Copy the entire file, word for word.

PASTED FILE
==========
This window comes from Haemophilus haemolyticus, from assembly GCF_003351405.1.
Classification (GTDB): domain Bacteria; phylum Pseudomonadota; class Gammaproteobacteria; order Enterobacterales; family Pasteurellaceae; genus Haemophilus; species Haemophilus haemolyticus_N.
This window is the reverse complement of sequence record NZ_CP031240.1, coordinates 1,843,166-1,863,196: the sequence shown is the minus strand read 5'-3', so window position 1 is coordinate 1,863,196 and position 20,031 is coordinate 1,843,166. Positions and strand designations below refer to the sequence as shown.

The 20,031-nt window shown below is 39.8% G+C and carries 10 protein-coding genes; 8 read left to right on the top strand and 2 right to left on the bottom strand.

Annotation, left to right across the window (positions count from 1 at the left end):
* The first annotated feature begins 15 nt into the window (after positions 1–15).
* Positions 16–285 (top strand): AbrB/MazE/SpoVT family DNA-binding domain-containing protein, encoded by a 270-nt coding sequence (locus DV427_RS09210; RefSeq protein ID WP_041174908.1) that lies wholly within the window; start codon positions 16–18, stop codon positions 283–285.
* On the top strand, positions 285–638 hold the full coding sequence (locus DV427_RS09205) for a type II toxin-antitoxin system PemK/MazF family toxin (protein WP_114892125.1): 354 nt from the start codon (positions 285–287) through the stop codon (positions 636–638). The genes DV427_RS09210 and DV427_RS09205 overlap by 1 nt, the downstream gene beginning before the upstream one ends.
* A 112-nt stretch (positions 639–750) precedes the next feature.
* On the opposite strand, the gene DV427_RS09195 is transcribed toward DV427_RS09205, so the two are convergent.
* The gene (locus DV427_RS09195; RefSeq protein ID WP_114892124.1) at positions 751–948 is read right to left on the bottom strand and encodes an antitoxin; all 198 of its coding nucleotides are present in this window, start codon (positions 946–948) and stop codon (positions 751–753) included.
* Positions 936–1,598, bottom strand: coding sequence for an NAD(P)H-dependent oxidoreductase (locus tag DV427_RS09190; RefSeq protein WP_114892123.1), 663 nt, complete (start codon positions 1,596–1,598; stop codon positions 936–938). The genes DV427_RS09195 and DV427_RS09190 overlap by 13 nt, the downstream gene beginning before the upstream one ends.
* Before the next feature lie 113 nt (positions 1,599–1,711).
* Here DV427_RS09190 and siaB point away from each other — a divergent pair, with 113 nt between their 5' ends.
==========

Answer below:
This window comes from Haemophilus haemolyticus, from assembly GCF_003351405.1.
Classification (GTDB): domain Bacteria; phylum Pseudomonadota; class Gammaproteobacteria; order Enterobacterales; family Pasteurellaceae; genus Haemophilus; species Haemophilus haemolyticus_N.
This window is the reverse complement of sequence record NZ_CP031240.1, coordinates 1,843,166-1,863,196: the sequence shown is the minus strand read 5'-3', so window position 1 is coordinate 1,863,196 and position 20,031 is coordinate 1,843,166. Positions and strand designations below refer to the sequence as shown.

The 20,031-nt window shown below is 39.8% G+C and carries 10 protein-coding genes; 8 read left to right on the top strand and 2 right to left on the bottom strand.

Annotation, left to right across the window (positions count from 1 at the left end):
* The first annotated feature begins 15 nt into the window (after positions 1–15).
* Positions 16–285 (top strand): AbrB/MazE/SpoVT family DNA-binding domain-containing protein, encoded by a 270-nt coding sequence (locus DV427_RS09210; RefSeq protein ID WP_041174908.1) that lies wholly within the window; start codon positions 16–18, stop codon positions 283–285.
* On the top strand, positions 285–638 hold the full coding sequence (locus DV427_RS09205) for a type II toxin-antitoxin system PemK/MazF family toxin (protein WP_114892125.1): 354 nt from the start codon (positions 285–287) through the stop codon (positions 636–638). The genes DV427_RS09210 and DV427_RS09205 overlap by 1 nt, the downstream gene beginning before the upstream one ends.
* A 112-nt stretch (positions 639–750) precedes the next feature.
* On the opposite strand, the gene DV427_RS09195 is transcribed toward DV427_RS09205, so the two are convergent.
* The gene (locus DV427_RS09195; RefSeq protein ID WP_114892124.1) at positions 751–948 is read right to left on the bottom strand and encodes an antitoxin; all 198 of its coding nucleotides are present in this window, start codon (positions 946–948) and stop codon (positions 751–753) included.
* Positions 936–1,598, bottom strand: coding sequence for an NAD(P)H-dependent oxidoreductase (locus tag DV427_RS09190; RefSeq protein WP_114892123.1), 663 nt, complete (start codon positions 1,596–1,598; stop codon positions 936–938). The genes DV427_RS09195 and DV427_RS09190 overlap by 13 nt, the downstream gene beginning before the upstream one ends.
* Before the next feature lie 113 nt (positions 1,599–1,711).
* Here DV427_RS09190 and siaB point away from each other — a divergent pair, with 113 nt between their 5' ends.